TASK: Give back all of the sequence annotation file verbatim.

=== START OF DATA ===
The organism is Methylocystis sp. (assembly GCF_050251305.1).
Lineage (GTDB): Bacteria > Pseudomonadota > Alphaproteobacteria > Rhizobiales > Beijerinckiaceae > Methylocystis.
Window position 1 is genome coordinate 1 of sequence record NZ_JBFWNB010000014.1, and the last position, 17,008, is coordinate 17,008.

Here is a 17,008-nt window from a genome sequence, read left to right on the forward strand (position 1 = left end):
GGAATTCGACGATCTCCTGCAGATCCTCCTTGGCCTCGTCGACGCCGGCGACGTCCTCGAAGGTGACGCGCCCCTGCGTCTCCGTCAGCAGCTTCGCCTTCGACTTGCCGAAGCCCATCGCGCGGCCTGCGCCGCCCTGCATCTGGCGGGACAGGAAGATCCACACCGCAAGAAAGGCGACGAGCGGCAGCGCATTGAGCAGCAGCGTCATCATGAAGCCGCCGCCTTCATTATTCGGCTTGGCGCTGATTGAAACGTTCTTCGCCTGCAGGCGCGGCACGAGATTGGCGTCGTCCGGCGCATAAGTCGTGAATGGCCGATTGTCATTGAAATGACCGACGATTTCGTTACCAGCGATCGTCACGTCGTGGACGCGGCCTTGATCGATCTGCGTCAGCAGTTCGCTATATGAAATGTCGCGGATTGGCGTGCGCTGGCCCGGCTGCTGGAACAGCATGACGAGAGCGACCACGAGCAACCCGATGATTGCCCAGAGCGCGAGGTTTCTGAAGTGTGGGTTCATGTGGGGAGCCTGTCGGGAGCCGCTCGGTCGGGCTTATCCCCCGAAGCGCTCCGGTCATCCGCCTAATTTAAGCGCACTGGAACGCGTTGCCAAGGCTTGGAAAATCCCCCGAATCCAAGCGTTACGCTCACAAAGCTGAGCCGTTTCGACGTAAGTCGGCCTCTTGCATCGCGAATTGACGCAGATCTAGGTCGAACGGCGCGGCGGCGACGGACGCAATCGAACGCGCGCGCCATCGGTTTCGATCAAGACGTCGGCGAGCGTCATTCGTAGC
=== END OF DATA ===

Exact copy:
The organism is Methylocystis sp. (assembly GCF_050251305.1).
Lineage (GTDB): Bacteria > Pseudomonadota > Alphaproteobacteria > Rhizobiales > Beijerinckiaceae > Methylocystis.
Window position 1 is genome coordinate 1 of sequence record NZ_JBFWNB010000014.1, and the last position, 17,008, is coordinate 17,008.

Here is a 17,008-nt window from a genome sequence, read left to right on the forward strand (position 1 = left end):
GGAATTCGACGATCTCCTGCAGATCCTCCTTGGCCTCGTCGACGCCGGCGACGTCCTCGAAGGTGACGCGCCCCTGCGTCTCCGTCAGCAGCTTCGCCTTCGACTTGCCGAAGCCCATCGCGCGGCCTGCGCCGCCCTGCATCTGGCGGGACAGGAAGATCCACACCGCAAGAAAGGCGACGAGCGGCAGCGCATTGAGCAGCAGCGTCATCATGAAGCCGCCGCCTTCATTATTCGGCTTGGCGCTGATTGAAACGTTCTTCGCCTGCAGGCGCGGCACGAGATTGGCGTCGTCCGGCGCATAAGTCGTGAATGGCCGATTGTCATTGAAATGACCGACGATTTCGTTACCAGCGATCGTCACGTCGTGGACGCGGCCTTGATCGATCTGCGTCAGCAGTTCGCTATATGAAATGTCGCGGATTGGCGTGCGCTGGCCCGGCTGCTGGAACAGCATGACGAGAGCGACCACGAGCAACCCGATGATTGCCCAGAGCGCGAGGTTTCTGAAGTGTGGGTTCATGTGGGGAGCCTGTCGGGAGCCGCTCGGTCGGGCTTATCCCCCGAAGCGCTCCGGTCATCCGCCTAATTTAAGCGCACTGGAACGCGTTGCCAAGGCTTGGAAAATCCCCCGAATCCAAGCGTTACGCTCACAAAGCTGAGCCGTTTCGACGTAAGTCGGCCTCTTGCATCGCGAATTGACGCAGATCTAGGTCGAACGGCGCGGCGGCGACGGACGCAATCGAACGCGCGCGCCATCGGTTTCGATCAAGACGTCGGCGAGCGTCATTCGTAGC